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Markets

German Bund yields back within striking distance of record lows

 The prospect of a prolonged economic slowdown across the globe whacked equity markets and sent investors, once aga
06 Mar 2020
  •  The prospect of a prolonged economic slowdown across the globe whacked equity markets and sent investors, once again, fleeing to safe-haven bond markets.
  • We are in an uncertain environment and that explains the overall risk sentiment, so investors are rushing to safe-havens whether that's short-dated German bonds or inflation breakevens in the euro area.
  • With markets this volatile, there are increasing concerns for liquidity, and though German paper is scarce it still has the allure of being the safest in Europe.

LONDON: Germany's benchmark 10-year Bund yield fell to a six-month low on Friday, within striking distance of last year's record lows, as coronavirus rattled world markets and investors fretted about just how much the global economy will be hit.

The outbreak spread across the United States on Thursday, surfacing in at least four new states.

The prospect of a prolonged economic slowdown across the globe whacked equity markets and sent investors, once again, fleeing to safe-haven bond markets.

In top-rated Germany, the 10-year German Bund yield fell to a six-month low at -0.739% - within striking distance of record lows hit last September at the height of concern about the Sino-US trade war.

Two-year German bond yields also hit six-month lows, falling to almost -0.90% - a sign investors now price in extreme pessimism on euro zone growth.

And in a worrying sign for the European Central Bank, a key gauge of the market's long-term euro zone inflation expectations fell to a record low at around 1.019%.

The ECB targets inflation at close to 2%.

"We are in an uncertain environment and that explains the overall risk sentiment, so investors are rushing to safe-havens whether that's short-dated German bonds or inflation breakevens in the euro area," Commerzbank rate strategist Rainer Guntermann said.

Data showing German industrial orders surged in January provided little comfort to a market already looking past numbers that do not capture the impact of the coronavirus outbreak.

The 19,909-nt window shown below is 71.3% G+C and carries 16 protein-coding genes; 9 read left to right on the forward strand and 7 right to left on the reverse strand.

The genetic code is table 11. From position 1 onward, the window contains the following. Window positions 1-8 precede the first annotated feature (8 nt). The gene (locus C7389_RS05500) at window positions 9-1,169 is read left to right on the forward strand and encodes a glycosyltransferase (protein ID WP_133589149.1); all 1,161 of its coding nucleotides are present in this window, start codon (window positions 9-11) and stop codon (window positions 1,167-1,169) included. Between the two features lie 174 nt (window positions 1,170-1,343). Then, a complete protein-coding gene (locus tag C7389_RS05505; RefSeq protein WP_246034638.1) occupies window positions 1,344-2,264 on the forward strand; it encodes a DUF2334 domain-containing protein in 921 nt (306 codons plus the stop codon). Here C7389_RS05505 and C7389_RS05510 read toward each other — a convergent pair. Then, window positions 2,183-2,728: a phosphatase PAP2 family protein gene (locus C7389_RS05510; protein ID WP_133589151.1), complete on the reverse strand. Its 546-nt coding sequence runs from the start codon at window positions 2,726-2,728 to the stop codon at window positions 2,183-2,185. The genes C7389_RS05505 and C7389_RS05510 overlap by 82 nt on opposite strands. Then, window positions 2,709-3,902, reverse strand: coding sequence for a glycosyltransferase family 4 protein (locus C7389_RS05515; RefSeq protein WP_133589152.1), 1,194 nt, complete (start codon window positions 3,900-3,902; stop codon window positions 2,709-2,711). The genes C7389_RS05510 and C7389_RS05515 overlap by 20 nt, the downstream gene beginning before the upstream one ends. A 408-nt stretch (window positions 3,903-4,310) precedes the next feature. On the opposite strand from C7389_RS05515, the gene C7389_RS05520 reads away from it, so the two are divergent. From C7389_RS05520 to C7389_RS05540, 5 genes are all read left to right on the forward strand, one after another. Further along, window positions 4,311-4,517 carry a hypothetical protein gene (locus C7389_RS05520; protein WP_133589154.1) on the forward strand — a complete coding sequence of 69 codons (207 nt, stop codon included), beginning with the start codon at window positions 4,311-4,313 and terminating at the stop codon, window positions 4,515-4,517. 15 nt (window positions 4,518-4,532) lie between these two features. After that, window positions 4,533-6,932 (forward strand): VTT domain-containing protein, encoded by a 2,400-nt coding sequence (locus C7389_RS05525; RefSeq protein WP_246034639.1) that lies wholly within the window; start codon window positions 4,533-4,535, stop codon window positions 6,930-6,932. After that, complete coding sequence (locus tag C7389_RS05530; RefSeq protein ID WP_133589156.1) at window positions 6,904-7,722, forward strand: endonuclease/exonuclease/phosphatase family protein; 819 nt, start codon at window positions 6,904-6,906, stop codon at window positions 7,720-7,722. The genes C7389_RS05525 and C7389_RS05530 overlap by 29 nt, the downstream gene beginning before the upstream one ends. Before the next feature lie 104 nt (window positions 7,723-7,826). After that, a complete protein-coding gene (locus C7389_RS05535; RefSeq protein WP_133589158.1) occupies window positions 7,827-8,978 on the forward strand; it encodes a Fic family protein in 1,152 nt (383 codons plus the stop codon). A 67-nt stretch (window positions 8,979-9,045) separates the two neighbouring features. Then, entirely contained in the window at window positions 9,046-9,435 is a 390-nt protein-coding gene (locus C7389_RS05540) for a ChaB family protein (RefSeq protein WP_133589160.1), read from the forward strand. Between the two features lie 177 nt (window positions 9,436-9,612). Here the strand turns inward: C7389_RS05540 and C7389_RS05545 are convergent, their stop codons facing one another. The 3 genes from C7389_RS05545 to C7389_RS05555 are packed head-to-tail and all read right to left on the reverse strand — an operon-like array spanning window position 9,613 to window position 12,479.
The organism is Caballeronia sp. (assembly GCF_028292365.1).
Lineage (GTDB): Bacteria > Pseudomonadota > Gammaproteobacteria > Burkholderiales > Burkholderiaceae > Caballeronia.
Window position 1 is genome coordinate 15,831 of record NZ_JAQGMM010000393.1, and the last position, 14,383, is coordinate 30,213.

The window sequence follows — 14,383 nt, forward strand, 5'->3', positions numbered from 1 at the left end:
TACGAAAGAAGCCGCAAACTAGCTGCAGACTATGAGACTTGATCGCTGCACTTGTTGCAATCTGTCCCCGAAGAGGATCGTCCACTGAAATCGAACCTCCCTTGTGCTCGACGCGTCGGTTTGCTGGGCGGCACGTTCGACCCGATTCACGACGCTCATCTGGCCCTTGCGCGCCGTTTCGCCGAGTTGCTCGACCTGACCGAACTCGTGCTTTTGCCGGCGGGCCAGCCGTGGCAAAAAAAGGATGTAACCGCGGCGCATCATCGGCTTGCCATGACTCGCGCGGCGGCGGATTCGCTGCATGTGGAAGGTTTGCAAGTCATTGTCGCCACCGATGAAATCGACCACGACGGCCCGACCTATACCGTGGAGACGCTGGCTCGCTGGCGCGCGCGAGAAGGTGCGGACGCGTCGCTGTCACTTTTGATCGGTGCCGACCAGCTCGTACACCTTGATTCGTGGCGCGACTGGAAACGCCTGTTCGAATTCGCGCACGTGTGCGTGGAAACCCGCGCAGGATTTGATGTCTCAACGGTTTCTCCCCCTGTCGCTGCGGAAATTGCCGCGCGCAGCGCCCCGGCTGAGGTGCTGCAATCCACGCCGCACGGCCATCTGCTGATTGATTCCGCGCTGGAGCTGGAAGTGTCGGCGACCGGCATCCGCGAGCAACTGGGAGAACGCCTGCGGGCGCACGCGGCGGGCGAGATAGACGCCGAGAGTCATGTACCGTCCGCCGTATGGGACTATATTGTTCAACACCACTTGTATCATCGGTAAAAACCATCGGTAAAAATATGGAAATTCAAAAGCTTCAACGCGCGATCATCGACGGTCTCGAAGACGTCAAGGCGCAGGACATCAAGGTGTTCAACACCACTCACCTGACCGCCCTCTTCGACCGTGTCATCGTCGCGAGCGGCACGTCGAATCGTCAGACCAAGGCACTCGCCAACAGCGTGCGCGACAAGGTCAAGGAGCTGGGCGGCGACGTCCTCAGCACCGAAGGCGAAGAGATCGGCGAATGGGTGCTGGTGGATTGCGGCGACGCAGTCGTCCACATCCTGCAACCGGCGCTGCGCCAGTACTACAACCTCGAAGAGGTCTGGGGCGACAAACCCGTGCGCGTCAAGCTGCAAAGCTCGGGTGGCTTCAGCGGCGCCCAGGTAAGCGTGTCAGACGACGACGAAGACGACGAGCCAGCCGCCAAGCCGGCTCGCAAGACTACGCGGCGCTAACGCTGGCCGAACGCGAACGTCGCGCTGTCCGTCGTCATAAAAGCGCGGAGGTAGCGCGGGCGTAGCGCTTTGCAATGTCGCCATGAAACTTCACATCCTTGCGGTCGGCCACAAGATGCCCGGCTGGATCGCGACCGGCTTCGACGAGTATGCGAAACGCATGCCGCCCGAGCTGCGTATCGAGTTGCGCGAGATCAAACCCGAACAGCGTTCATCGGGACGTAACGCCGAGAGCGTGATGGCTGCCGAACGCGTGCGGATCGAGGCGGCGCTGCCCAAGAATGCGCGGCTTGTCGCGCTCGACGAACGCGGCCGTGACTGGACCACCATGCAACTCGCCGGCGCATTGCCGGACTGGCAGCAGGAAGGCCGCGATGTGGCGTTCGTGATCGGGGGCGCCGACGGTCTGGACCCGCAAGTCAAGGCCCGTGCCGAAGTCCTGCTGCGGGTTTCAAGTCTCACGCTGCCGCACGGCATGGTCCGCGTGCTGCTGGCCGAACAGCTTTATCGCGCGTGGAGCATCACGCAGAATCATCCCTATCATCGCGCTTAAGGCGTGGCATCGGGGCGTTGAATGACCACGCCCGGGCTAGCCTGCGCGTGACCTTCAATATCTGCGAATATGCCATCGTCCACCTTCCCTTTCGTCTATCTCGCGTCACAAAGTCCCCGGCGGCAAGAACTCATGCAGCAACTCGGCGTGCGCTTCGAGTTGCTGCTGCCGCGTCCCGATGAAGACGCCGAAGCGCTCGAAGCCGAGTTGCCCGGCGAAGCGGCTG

"Today's session may bring record lows for the 10-year Bund yield," said Peter McCallum, rates strategist at Mizuho.

"With markets this volatile, there are increasing concerns for liquidity, and though German paper is scarce it still has the allure of being the safest in Europe, naturally benefiting during flight-to-quality moves."

Ten-year bond yields in Italy, which has been at the centre of the coronavirus outbreak in Europe, rose and were last up 3 bps on the day at 1.09%.

US Treasury yields extended their decline, with 10 and 30-year yields hitting new record lows

Two-year US Treasury yields, which fell below 0.5% to their lowest since 2015, have slid around 85 bps in the past two weeks. That puts them on track for their biggest two-week fall since 1987.

Analysts said Friday's bond market action not only reflected concern about the economic damage coronavirus will inflict but also worries that central bank action will prove ineffective.

The European Central Bank meets next week and markets are positioned for a 10 bps rate cut. However, with rates already deeply negative, further easing is seen having a limited impact.

Earlier this week, the US Federal Reserve delivered an emergency rate cut. Australian and Canadian central banks have also cut rates this week.

"Next week's ECB meeting will be a difficult one with a wide range of views at the table," said Chris Scicluna, head of economic research at Daiwa Capital Markets.